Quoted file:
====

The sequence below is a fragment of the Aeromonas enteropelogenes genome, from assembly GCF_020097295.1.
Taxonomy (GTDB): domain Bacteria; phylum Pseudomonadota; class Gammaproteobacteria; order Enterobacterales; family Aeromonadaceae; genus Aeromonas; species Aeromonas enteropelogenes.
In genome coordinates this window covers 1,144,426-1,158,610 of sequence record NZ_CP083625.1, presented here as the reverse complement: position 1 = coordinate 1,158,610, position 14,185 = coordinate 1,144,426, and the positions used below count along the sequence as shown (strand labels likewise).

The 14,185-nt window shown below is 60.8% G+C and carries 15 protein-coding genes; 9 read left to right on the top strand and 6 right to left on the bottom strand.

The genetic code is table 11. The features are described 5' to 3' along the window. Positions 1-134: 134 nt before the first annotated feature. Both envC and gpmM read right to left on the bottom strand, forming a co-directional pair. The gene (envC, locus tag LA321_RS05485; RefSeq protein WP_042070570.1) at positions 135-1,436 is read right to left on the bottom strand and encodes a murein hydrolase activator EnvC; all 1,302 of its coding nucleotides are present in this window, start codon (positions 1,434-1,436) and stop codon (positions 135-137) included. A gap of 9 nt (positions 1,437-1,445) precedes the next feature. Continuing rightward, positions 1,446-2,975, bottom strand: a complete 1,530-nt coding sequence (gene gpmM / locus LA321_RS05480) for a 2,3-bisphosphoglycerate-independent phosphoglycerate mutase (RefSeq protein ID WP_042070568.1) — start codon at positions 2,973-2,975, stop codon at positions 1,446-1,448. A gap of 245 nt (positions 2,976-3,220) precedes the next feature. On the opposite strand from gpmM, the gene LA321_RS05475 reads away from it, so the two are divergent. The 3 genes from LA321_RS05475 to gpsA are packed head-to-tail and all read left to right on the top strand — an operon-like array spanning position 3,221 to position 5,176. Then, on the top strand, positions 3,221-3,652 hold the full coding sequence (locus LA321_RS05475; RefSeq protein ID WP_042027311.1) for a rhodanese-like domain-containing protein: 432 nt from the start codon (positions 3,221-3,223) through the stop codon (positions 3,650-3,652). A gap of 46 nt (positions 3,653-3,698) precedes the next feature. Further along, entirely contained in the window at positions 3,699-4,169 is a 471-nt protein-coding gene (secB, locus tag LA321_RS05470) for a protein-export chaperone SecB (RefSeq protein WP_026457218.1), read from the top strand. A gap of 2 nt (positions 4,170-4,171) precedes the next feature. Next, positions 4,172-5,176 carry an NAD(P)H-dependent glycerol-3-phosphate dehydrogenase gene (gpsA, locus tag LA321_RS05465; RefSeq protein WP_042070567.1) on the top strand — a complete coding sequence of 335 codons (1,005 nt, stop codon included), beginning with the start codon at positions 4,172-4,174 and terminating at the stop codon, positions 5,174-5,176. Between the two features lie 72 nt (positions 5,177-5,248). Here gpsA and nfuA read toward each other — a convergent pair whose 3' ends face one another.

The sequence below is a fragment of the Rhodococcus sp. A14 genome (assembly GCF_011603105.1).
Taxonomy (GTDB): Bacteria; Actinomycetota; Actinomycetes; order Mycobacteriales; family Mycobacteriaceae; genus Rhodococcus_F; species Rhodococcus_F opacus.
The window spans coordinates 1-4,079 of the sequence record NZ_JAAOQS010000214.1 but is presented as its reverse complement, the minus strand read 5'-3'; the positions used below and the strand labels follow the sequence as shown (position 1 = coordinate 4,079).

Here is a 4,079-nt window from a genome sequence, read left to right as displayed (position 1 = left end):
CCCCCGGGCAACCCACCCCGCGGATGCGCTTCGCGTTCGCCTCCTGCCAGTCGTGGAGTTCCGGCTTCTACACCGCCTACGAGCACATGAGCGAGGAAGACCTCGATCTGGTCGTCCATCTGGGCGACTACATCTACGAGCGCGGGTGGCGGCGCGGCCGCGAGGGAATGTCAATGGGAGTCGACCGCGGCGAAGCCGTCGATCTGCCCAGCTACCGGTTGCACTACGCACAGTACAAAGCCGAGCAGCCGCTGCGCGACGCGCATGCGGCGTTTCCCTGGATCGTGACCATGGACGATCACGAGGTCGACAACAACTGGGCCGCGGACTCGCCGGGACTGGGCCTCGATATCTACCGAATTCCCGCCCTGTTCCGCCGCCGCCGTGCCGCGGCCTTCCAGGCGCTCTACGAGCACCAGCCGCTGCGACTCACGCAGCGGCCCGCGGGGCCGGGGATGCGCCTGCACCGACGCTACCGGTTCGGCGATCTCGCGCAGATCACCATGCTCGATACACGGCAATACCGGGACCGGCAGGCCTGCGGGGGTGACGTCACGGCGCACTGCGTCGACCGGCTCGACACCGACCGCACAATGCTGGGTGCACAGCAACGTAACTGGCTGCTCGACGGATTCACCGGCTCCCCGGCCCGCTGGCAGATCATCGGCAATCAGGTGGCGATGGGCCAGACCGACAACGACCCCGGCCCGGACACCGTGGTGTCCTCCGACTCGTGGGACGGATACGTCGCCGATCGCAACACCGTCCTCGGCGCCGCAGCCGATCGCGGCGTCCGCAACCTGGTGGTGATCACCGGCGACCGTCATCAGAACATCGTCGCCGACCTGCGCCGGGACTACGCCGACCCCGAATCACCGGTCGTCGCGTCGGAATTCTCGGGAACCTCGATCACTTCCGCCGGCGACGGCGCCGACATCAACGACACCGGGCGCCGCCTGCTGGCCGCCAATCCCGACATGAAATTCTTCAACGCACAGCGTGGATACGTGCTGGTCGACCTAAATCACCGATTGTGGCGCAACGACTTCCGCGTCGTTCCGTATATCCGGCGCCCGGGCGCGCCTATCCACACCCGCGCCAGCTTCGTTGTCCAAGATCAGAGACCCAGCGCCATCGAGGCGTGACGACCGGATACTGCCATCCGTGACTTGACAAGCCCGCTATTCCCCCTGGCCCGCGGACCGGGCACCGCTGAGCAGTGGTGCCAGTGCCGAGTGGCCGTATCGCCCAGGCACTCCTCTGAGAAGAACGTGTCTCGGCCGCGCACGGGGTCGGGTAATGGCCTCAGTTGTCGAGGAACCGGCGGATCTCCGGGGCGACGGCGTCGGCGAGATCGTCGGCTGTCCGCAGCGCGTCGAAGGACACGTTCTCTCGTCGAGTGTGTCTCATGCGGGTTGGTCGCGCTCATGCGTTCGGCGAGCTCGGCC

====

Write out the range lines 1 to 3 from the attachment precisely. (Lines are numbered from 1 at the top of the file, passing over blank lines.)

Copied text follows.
The sequence below is a fragment of the Aeromonas enteropelogenes genome, from assembly GCF_020097295.1.
Taxonomy (GTDB): domain Bacteria; phylum Pseudomonadota; class Gammaproteobacteria; order Enterobacterales; family Aeromonadaceae; genus Aeromonas; species Aeromonas enteropelogenes.
In genome coordinates this window covers 1,144,426-1,158,610 of sequence record NZ_CP083625.1, presented here as the reverse complement: position 1 = coordinate 1,158,610, position 14,185 = coordinate 1,144,426, and the positions used below count along the sequence as shown (strand labels likewise).